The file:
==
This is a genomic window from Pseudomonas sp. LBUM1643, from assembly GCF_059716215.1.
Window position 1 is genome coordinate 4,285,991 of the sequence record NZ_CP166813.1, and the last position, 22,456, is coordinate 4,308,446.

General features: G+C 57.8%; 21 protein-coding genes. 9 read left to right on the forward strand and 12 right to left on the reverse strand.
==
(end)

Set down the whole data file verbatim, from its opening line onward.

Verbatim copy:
This is a genomic window from Pseudomonas sp. LBUM1643, from assembly GCF_059716215.1.
Window position 1 is genome coordinate 4,285,991 of the sequence record NZ_CP166813.1, and the last position, 22,456, is coordinate 4,308,446.

General features: G+C 57.8%; 21 protein-coding genes. 9 read left to right on the forward strand and 12 right to left on the reverse strand.